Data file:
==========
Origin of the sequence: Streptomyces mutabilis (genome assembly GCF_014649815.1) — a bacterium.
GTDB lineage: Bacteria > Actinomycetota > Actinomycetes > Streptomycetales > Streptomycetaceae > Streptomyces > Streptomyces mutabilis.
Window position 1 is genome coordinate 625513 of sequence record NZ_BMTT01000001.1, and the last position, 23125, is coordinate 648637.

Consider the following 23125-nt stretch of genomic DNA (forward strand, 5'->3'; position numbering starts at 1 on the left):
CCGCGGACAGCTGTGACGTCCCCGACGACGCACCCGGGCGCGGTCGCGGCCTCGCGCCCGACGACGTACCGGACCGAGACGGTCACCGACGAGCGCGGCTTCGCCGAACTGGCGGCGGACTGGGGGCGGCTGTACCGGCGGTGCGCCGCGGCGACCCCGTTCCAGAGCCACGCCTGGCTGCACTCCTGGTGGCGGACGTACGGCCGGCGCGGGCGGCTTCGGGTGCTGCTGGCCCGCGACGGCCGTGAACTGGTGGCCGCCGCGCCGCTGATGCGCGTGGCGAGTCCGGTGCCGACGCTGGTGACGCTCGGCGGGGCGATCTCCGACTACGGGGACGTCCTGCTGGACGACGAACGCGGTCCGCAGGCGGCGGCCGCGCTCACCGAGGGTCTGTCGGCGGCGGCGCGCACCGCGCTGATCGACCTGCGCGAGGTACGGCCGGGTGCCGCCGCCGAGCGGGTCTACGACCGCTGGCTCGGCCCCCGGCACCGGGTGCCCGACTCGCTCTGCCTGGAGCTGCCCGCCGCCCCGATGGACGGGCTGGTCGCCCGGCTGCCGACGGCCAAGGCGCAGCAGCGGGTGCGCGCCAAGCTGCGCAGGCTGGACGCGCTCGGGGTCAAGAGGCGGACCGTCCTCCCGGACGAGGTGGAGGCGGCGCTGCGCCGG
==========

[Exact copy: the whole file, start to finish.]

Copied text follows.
Origin of the sequence: Streptomyces mutabilis (genome assembly GCF_014649815.1) — a bacterium.
GTDB lineage: Bacteria > Actinomycetota > Actinomycetes > Streptomycetales > Streptomycetaceae > Streptomyces > Streptomyces mutabilis.
Window position 1 is genome coordinate 625513 of sequence record NZ_BMTT01000001.1, and the last position, 23125, is coordinate 648637.

Consider the following 23125-nt stretch of genomic DNA (forward strand, 5'->3'; position numbering starts at 1 on the left):
CCGCGGACAGCTGTGACGTCCCCGACGACGCACCCGGGCGCGGTCGCGGCCTCGCGCCCGACGACGTACCGGACCGAGACGGTCACCGACGAGCGCGGCTTCGCCGAACTGGCGGCGGACTGGGGGCGGCTGTACCGGCGGTGCGCCGCGGCGACCCCGTTCCAGAGCCACGCCTGGCTGCACTCCTGGTGGCGGACGTACGGCCGGCGCGGGCGGCTTCGGGTGCTGCTGGCCCGCGACGGCCGTGAACTGGTGGCCGCCGCGCCGCTGATGCGCGTGGCGAGTCCGGTGCCGACGCTGGTGACGCTCGGCGGGGCGATCTCCGACTACGGGGACGTCCTGCTGGACGACGAACGCGGTCCGCAGGCGGCGGCCGCGCTCACCGAGGGTCTGTCGGCGGCGGCGCGCACCGCGCTGATCGACCTGCGCGAGGTACGGCCGGGTGCCGCCGCCGAGCGGGTCTACGACCGCTGGCTCGGCCCCCGGCACCGGGTGCCCGACTCGCTCTGCCTGGAGCTGCCCGCCGCCCCGATGGACGGGCTGGTCGCCCGGCTGCCGACGGCCAAGGCGCAGCAGCGGGTGCGCGCCAAGCTGCGCAGGCTGGACGCGCTCGGGGTCAAGAGGCGGACCGTCCTCCCGGACGAGGTGGAGGCGGCGCTGCGCCGG